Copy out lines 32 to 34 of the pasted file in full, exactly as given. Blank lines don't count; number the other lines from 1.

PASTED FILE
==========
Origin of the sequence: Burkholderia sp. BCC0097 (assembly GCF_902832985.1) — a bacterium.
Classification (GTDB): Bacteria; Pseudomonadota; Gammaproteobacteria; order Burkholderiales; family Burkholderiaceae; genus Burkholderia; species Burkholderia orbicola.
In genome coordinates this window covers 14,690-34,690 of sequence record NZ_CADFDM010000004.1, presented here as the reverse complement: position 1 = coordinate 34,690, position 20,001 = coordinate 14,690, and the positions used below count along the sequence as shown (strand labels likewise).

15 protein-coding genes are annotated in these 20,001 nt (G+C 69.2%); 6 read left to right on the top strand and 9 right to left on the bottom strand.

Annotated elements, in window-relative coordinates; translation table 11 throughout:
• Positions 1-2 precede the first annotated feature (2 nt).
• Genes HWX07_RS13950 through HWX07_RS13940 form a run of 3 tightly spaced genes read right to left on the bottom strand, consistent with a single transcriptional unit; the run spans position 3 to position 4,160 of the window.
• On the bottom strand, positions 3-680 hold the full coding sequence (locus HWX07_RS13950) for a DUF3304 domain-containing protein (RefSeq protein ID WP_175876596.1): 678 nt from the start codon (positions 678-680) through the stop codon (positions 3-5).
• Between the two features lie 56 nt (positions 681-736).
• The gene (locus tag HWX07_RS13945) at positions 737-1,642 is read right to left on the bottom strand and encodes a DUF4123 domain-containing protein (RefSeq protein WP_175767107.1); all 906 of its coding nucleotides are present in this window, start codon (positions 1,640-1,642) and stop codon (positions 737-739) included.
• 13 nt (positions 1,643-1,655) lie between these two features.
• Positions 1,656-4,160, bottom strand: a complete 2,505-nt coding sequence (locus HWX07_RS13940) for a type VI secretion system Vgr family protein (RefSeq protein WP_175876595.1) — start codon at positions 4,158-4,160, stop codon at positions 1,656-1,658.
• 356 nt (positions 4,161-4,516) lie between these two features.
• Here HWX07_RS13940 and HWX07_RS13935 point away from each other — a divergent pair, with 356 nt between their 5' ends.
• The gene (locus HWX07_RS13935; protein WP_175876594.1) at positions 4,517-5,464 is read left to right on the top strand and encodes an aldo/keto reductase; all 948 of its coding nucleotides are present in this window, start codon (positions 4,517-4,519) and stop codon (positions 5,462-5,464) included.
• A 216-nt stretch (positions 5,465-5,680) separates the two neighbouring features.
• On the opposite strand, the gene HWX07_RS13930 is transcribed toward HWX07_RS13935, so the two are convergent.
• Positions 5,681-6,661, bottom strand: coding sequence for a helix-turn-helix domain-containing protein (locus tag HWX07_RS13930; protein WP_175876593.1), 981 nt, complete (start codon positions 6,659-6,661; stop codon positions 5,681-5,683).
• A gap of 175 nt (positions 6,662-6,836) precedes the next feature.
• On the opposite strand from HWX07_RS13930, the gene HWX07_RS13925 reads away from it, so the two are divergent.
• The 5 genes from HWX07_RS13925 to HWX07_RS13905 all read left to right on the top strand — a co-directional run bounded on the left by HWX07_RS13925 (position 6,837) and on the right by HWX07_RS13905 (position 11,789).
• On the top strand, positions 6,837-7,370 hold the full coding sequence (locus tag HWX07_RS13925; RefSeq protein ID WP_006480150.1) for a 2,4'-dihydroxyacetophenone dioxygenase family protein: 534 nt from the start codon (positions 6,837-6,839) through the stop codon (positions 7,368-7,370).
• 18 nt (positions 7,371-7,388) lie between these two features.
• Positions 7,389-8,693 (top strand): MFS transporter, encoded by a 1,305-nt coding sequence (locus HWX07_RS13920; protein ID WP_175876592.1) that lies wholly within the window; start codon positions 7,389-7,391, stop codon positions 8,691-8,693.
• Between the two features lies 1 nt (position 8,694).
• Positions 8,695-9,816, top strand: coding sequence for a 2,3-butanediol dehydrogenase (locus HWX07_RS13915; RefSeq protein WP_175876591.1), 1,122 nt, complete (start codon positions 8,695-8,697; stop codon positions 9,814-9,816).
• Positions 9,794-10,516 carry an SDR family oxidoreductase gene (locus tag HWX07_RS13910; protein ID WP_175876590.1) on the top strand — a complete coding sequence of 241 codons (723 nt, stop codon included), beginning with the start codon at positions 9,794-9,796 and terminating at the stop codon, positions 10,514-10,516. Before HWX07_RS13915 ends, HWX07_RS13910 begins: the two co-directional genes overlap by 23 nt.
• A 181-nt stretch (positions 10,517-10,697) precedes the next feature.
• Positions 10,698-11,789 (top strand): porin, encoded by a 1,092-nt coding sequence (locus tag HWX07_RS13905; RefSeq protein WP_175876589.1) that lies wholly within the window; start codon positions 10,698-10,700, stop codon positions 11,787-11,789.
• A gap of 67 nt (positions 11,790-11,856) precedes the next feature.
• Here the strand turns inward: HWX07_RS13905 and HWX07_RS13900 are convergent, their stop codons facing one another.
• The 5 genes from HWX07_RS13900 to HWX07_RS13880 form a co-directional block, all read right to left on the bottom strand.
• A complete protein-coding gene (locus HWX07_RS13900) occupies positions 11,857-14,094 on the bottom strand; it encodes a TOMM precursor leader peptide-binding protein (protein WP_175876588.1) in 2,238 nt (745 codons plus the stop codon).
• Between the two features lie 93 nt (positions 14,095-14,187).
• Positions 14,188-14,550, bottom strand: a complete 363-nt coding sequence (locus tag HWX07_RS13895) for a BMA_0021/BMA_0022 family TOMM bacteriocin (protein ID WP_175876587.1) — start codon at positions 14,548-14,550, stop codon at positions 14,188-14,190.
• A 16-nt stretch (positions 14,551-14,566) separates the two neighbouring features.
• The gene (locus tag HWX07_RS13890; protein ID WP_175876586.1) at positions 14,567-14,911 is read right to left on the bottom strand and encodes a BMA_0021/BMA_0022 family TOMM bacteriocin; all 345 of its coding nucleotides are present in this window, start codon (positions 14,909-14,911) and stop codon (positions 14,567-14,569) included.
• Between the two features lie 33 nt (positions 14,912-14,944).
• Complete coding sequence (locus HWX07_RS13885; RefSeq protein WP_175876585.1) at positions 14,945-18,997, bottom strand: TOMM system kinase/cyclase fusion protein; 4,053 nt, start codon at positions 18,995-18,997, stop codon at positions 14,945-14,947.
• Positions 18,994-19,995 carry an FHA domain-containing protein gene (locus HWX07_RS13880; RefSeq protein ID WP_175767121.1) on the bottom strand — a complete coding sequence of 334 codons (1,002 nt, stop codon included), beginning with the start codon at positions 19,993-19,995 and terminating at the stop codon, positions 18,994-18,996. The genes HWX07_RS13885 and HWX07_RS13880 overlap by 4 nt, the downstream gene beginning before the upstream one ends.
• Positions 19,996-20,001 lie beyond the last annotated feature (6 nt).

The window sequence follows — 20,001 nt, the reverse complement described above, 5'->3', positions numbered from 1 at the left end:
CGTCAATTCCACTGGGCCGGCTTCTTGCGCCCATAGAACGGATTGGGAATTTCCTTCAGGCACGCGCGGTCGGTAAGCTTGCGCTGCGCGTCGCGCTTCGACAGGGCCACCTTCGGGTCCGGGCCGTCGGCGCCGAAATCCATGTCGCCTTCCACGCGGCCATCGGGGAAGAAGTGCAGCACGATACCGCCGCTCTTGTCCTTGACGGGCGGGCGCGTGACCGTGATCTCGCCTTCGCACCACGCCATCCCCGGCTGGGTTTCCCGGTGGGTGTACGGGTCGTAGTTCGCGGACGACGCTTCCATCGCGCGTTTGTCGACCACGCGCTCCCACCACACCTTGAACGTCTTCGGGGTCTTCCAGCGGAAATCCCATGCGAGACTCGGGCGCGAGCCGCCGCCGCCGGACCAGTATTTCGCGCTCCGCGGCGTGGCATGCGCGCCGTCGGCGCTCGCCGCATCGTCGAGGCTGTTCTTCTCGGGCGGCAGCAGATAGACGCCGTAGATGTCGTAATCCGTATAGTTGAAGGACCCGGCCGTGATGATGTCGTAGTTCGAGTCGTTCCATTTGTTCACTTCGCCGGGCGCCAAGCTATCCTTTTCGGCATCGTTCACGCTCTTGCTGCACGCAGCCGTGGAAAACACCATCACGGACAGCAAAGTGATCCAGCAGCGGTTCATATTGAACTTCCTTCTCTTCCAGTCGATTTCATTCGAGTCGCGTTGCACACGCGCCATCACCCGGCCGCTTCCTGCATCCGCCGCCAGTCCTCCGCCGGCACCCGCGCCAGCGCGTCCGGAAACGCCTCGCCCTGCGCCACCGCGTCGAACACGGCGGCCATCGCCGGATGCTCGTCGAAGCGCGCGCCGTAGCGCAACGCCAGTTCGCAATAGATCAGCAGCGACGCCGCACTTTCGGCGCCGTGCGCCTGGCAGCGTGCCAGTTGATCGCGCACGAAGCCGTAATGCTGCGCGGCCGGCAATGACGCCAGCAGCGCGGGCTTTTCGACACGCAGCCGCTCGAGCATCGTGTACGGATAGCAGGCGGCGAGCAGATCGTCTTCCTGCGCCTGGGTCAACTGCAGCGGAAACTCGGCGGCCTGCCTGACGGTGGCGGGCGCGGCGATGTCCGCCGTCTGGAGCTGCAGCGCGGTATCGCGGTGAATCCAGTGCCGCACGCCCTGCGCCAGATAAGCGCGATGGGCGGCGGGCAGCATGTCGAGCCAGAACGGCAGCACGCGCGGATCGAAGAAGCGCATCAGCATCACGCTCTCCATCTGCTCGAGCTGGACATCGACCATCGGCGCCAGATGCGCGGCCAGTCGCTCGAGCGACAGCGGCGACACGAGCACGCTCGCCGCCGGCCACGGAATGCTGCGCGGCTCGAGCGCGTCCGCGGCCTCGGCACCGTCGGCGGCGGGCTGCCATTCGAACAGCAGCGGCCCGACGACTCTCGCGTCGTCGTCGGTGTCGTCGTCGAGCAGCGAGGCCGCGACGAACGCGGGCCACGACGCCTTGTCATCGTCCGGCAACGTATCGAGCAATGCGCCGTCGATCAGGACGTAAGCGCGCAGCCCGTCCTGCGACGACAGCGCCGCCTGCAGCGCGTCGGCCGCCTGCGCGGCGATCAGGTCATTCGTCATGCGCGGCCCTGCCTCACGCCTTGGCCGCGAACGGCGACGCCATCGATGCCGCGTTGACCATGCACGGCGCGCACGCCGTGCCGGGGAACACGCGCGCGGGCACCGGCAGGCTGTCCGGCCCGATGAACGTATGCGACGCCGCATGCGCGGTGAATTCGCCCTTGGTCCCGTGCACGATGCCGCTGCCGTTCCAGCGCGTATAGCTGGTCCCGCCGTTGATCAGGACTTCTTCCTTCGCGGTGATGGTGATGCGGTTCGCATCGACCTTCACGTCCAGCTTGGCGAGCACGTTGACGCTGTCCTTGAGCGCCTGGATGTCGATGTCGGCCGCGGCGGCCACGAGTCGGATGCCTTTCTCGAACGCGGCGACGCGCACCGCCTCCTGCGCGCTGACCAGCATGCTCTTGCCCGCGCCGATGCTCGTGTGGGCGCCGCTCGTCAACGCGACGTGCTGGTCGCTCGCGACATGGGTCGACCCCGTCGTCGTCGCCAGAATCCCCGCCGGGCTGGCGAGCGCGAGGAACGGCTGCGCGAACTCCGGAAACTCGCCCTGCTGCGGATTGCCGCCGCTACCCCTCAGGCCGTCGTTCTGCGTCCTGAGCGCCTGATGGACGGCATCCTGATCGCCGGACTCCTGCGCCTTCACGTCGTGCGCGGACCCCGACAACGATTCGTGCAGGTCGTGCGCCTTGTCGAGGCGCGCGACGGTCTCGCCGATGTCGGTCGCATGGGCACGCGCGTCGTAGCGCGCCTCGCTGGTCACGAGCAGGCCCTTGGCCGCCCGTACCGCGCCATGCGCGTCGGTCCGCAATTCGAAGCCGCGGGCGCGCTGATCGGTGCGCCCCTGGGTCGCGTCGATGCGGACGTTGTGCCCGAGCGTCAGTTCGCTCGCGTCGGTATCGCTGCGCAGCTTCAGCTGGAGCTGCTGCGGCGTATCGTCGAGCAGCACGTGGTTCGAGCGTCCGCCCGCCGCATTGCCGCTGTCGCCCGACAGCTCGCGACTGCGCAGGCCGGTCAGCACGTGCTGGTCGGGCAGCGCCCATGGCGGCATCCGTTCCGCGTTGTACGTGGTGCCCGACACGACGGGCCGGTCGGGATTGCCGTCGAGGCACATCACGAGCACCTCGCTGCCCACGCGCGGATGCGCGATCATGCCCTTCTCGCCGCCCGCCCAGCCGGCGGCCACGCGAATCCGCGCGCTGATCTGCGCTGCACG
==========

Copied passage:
• The 5 genes from HWX07_RS13900 to HWX07_RS13880 form a co-directional block, all read right to left on the bottom strand.
• A complete protein-coding gene (locus HWX07_RS13900) occupies positions 11,857-14,094 on the bottom strand; it encodes a TOMM precursor leader peptide-binding protein (protein WP_175876588.1) in 2,238 nt (745 codons plus the stop codon).
• Between the two features lie 93 nt (positions 14,095-14,187).